Alu Chokha – Bengali Mashed Potato

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How to describe a true Bangali? Everyone would have a different perspective. The knack towards art and culture. Glorifying the Bong heroes. The fight over East Bengal and Mohun Bagan. The love for Uttam Kumar. Whatever they say, nobody can deny the fact that we Bengalis are fond of food, be that the street food from Dalhousie Square, the puchka of Vivekananda park, the mach bhaat (fish and rice) in a lazy afternoon or the rasogolla and the misti doi (sweet yogurt) from K.C. Das.
Warm white rice with a generous dollop of butter and mashed potatoes with a omelette or rather a mumlet (that’s what we call omelet) as breakfast before going to school is the staple diet for every growing Bong child.

However far we go, the smell of fried onions with boiled potato, the very Bengali version of the English mashed potato will drive the Bong back home.

Alu chokha, as it is so fondly called is an easy way of putting up a Bong delicacy. A disclaimer to those who are on diet, this recipe is all about taste and carbs.

Serves 2
Preparation time:  5 mins
Cooking time: 7 min

Ingredients:
2 large potatoes, peeled and cut into quarters
1 medium sized onion, finely chopped
3-4 dry red chillies, cut to small pieces
1 tablespoon mustard oil
Salt to taste

Preparation:

  • Boil the potatoes well
  • Mash those with a masher, fork or just with your fingers
  • Heat the oil  in a wok or frying pan, throw in the onions and dry red chillies and fry till the onions are caramelized
  • Add the potatoes, season with salt
  • Toss for a minute
  • Serve it with warm rice with butter or ghee

Hot Tips – You can also put a little bit of salt while boiling the potatoes, and while boiling make sure the potatoes don’t get over boiled and turns gooey.

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24 Comments

  1. Simplicity at its best, pretty good recipe. Recipes like these make me wish to be born as a Bengali 🙂

    Thanks for sharing

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  4. I think you have the best photos on the net of this dish. That is why I linked my post on Bihari cuisine to yours. http://potsoup.wordpress.com/2013/10/05/what-the-world-eats-india-bihar/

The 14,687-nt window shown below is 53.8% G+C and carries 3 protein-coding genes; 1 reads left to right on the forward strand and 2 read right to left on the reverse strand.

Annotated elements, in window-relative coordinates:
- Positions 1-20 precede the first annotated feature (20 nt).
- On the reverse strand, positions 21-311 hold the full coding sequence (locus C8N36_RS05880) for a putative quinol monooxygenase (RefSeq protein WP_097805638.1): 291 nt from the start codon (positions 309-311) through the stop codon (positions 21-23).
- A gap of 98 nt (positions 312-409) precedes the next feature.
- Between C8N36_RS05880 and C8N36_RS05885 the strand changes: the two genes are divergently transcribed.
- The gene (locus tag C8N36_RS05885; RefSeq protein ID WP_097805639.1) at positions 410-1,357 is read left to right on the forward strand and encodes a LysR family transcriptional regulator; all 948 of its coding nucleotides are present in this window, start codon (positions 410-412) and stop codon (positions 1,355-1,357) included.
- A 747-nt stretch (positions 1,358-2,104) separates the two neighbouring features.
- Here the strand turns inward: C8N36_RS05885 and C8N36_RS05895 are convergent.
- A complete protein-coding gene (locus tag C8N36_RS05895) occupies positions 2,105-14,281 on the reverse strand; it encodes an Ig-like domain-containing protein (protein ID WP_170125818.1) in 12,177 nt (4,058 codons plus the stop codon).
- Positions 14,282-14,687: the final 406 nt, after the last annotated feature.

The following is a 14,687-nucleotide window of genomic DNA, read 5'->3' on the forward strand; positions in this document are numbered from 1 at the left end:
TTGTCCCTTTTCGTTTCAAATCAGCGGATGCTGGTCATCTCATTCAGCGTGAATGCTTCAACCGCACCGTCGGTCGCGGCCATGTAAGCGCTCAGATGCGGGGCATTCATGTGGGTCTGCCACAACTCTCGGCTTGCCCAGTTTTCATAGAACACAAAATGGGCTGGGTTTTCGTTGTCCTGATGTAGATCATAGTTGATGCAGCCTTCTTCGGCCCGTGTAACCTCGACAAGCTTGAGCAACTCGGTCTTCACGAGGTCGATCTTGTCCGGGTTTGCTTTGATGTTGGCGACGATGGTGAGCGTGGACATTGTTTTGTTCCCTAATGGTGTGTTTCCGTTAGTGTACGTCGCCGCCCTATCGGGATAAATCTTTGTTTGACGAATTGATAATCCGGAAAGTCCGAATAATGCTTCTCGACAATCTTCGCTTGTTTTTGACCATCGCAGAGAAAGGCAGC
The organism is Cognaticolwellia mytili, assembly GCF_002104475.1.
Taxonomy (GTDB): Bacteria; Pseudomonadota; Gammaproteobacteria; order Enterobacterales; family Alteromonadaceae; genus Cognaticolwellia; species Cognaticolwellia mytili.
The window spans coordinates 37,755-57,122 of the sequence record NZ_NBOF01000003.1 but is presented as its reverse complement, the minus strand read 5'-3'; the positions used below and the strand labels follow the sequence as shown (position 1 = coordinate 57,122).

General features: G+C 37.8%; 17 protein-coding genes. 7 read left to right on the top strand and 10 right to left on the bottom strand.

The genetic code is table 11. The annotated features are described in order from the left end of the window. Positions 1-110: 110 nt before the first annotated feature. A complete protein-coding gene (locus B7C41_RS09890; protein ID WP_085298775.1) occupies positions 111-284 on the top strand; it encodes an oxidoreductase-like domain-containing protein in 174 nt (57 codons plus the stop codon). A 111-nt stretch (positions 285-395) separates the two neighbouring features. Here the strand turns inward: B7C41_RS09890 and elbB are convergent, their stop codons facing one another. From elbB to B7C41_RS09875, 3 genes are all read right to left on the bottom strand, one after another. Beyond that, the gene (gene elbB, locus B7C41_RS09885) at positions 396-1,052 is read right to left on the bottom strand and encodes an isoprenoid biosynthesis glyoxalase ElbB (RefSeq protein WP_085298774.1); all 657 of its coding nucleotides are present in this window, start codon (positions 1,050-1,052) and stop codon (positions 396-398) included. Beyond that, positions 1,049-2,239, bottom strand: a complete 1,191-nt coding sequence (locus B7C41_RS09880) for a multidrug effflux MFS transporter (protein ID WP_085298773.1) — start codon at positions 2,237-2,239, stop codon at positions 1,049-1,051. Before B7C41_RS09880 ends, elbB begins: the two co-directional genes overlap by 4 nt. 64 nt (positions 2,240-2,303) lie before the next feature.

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  8. How about frying mustard seeds and cumin seems along with Onions?

    • Hi Ashish,
      I haven’t tried it with mustard and cumin seeds, but it might interfere with the taste and smell from the fried onions and red chilies. If you try it out do let us know.

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  10. i m ur fn nw.

  11. I made it and quite lyked it. Thx.

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  13. We fry the onions & dried chillies in ghee…slurp!!!

  14. I am not a bengali but I love this. It has been my staple sunday diet for the past 20 years ever since I got married to my bong husband.

    Except in my household, the onions are not fried. They are used raw and we mix a little mustard oil and green chillies to the boiled potatoes.

    Thankyou for posting this:)

    • Aparajita,

      Thanks for sharing your thoughts here. Yes, the raw onions and green chili is another version of alu makha, but I prefer to avoid it in my house as nobody likes the lingering stench of onions

  15. Looks yum and simple.

  16. Love the look of this mash potatoes looks so so good.

  17. wow, its very nice. sounds easy 🙂

    • Chitra,
      Thanks for your comment. Yes it is very easy to prepare and is just yum. Try it and let us know how you liked it.

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